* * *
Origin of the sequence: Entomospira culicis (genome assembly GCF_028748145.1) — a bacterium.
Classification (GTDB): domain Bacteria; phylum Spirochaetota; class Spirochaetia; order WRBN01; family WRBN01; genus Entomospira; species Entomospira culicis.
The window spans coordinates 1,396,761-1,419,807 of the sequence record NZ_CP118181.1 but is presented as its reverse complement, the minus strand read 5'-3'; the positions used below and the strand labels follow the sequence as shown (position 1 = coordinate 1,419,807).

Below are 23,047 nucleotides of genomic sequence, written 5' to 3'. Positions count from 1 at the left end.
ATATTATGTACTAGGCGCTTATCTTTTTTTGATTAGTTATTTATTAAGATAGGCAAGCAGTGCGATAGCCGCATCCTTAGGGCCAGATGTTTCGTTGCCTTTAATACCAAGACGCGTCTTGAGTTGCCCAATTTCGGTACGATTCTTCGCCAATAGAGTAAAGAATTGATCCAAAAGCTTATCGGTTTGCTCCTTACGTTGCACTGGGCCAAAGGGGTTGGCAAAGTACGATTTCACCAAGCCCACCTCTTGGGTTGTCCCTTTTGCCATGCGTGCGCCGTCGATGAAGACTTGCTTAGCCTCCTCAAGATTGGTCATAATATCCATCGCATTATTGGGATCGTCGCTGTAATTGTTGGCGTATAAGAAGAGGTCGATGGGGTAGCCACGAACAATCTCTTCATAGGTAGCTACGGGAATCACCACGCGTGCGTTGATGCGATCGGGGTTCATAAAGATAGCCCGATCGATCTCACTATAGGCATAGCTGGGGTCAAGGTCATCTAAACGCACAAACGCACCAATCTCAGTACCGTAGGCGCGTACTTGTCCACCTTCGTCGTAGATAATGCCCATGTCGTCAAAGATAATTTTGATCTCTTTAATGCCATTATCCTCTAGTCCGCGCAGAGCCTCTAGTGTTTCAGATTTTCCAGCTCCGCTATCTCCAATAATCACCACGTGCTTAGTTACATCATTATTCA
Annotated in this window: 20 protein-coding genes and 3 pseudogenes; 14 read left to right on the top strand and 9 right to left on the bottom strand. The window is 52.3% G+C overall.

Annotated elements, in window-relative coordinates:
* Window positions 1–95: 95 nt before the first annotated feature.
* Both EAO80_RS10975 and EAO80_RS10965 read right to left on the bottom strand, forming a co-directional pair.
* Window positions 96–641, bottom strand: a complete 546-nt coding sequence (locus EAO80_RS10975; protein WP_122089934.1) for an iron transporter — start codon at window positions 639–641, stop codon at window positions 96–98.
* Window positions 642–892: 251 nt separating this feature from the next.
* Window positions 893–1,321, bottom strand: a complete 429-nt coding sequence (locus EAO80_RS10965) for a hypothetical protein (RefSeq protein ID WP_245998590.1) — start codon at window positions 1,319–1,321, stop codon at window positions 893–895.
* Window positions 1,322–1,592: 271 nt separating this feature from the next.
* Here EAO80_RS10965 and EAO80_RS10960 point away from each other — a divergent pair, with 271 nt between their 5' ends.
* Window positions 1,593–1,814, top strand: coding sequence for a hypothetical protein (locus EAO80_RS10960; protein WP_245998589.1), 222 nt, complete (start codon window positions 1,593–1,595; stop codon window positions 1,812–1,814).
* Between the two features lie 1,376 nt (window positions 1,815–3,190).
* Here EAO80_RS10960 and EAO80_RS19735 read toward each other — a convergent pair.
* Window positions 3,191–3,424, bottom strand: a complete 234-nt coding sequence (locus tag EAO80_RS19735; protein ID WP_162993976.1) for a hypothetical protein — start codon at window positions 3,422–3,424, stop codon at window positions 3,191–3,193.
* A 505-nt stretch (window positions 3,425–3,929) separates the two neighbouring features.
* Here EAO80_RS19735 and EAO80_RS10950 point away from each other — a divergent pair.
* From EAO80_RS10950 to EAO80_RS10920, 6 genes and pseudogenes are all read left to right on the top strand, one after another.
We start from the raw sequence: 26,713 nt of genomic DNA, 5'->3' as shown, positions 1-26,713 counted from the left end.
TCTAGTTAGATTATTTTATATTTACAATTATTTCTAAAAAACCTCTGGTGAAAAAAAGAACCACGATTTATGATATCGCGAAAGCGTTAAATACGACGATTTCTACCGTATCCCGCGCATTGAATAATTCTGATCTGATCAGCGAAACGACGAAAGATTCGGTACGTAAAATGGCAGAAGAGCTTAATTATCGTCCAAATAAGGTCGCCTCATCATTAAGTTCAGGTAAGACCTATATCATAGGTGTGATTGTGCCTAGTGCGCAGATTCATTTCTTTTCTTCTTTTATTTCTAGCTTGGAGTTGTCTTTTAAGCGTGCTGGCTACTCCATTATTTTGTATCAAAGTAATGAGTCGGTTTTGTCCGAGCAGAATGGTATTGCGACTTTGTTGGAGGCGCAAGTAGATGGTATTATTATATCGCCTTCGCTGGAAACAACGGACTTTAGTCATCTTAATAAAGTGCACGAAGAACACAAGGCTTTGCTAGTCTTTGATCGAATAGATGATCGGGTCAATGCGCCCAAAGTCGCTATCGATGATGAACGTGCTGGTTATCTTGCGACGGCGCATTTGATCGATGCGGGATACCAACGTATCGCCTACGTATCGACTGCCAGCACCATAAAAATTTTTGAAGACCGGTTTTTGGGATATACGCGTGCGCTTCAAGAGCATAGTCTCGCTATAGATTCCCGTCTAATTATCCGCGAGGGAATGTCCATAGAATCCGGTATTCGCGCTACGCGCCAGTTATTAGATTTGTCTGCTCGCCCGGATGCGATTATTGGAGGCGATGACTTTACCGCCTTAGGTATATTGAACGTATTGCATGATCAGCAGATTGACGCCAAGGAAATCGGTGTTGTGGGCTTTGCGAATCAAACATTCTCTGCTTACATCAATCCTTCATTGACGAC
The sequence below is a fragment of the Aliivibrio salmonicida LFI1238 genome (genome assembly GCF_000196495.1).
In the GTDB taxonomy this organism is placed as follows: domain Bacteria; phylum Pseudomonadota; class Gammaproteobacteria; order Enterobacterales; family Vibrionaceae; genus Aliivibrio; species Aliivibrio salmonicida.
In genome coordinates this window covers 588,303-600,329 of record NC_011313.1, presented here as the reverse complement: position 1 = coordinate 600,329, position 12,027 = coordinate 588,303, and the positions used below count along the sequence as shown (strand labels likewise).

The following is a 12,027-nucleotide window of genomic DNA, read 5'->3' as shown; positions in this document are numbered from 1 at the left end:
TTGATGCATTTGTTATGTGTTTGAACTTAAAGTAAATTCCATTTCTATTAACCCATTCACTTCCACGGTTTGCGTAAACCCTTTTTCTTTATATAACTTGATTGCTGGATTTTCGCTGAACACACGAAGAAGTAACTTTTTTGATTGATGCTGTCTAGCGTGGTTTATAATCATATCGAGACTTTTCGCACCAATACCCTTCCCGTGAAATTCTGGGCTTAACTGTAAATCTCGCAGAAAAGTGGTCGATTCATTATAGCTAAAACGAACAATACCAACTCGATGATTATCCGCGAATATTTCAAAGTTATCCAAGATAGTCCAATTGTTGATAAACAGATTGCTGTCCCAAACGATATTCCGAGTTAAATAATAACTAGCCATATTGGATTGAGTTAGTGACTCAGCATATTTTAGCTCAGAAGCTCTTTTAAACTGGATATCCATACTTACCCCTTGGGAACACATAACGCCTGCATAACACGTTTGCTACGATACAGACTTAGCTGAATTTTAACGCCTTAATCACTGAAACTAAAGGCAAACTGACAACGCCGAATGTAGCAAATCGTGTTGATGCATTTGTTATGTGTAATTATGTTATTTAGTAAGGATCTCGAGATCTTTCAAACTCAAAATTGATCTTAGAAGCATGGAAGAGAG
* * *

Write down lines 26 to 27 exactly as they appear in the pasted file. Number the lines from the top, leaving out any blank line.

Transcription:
In genome coordinates this window covers 588,303-600,329 of record NC_011313.1, presented here as the reverse complement: position 1 = coordinate 600,329, position 12,027 = coordinate 588,303, and the positions used below count along the sequence as shown (strand labels likewise).

The following is a 12,027-nucleotide window of genomic DNA, read 5'->3' as shown; positions in this document are numbered from 1 at the left end: